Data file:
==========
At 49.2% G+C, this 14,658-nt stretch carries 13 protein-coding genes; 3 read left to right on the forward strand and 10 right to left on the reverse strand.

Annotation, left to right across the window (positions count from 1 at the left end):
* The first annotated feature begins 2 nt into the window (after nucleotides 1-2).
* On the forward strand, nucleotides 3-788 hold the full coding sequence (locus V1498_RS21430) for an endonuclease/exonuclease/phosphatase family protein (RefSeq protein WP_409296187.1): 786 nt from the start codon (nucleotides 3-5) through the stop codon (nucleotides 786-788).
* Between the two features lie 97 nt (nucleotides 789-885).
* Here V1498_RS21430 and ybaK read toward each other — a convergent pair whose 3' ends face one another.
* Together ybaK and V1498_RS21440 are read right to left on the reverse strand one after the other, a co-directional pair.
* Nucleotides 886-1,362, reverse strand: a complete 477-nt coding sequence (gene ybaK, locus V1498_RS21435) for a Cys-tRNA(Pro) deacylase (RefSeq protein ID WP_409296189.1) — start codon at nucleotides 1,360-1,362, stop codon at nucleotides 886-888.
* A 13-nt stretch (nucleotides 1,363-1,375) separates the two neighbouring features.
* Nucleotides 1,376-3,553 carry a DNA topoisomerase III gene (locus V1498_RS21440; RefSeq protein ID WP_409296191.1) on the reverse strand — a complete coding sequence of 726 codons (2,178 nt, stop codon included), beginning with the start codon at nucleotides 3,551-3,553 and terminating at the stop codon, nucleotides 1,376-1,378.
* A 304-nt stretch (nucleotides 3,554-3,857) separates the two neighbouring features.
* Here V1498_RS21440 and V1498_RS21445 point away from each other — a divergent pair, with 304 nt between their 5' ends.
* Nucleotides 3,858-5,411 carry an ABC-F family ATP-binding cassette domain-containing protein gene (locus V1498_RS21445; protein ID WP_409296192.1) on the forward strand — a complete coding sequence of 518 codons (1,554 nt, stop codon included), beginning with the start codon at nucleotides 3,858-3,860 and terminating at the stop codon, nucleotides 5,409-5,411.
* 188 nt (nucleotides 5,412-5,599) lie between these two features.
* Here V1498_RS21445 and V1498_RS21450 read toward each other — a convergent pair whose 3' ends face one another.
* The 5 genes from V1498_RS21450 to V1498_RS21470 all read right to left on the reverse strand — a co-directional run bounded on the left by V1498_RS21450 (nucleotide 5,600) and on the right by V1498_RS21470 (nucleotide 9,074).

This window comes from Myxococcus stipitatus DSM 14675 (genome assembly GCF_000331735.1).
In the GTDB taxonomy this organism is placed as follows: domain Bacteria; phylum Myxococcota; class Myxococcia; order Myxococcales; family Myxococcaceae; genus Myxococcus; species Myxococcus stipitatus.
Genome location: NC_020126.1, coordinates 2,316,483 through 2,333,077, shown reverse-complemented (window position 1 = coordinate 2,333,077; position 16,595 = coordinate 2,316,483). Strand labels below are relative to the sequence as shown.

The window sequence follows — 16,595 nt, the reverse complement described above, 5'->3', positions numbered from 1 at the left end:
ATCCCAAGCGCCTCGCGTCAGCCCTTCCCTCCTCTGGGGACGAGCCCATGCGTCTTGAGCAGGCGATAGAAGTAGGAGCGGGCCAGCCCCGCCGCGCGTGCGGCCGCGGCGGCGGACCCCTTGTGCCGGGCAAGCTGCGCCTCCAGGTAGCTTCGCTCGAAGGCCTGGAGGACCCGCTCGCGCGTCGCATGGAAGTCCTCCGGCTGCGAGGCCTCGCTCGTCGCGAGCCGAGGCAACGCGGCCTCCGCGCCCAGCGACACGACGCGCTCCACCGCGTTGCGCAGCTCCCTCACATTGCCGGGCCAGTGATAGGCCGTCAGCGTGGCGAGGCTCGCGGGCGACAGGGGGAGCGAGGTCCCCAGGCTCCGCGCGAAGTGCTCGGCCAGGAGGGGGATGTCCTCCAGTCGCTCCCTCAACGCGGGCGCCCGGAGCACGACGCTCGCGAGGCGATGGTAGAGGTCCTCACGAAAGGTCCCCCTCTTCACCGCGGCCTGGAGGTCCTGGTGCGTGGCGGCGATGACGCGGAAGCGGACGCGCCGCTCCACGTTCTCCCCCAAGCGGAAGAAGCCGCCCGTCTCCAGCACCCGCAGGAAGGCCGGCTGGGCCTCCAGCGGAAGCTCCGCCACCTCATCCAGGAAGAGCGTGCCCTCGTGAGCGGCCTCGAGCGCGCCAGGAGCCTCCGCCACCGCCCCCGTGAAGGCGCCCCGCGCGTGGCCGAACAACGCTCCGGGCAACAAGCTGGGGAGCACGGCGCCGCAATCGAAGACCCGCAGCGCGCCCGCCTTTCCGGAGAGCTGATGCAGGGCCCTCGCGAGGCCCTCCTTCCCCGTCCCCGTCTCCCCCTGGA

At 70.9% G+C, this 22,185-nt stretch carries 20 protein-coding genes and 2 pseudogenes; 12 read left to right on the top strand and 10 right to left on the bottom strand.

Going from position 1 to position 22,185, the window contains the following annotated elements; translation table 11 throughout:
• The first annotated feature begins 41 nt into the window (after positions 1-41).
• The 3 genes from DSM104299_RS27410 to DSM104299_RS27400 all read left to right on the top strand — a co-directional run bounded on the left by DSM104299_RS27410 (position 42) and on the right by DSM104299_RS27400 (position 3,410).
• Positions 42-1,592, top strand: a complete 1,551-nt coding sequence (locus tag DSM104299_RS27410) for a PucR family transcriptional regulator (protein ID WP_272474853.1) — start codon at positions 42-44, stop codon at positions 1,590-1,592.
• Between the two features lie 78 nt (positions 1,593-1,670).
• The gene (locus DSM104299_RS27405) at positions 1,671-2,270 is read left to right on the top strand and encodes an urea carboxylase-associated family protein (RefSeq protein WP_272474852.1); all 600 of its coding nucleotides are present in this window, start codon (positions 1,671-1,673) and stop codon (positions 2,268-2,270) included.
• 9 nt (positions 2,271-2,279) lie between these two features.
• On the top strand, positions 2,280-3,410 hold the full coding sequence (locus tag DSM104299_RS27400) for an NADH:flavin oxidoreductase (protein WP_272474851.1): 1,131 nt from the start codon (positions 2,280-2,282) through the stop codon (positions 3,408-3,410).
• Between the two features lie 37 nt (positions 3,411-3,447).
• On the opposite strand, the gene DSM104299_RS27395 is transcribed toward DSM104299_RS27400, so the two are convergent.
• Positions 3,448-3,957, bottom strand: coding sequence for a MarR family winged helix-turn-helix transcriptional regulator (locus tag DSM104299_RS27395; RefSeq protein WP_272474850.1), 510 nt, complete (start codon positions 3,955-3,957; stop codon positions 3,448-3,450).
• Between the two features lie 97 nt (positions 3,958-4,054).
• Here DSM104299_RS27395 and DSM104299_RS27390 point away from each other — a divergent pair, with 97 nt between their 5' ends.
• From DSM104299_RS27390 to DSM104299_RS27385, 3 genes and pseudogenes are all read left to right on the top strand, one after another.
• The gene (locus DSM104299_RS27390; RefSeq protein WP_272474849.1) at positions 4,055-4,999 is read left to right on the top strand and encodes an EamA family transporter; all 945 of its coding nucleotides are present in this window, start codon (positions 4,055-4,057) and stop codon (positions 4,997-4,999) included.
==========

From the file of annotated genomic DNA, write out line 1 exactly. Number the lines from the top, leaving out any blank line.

At 49.2% G+C, this 14,658-nt stretch carries 13 protein-coding genes; 3 read left to right on the forward strand and 10 right to left on the reverse strand.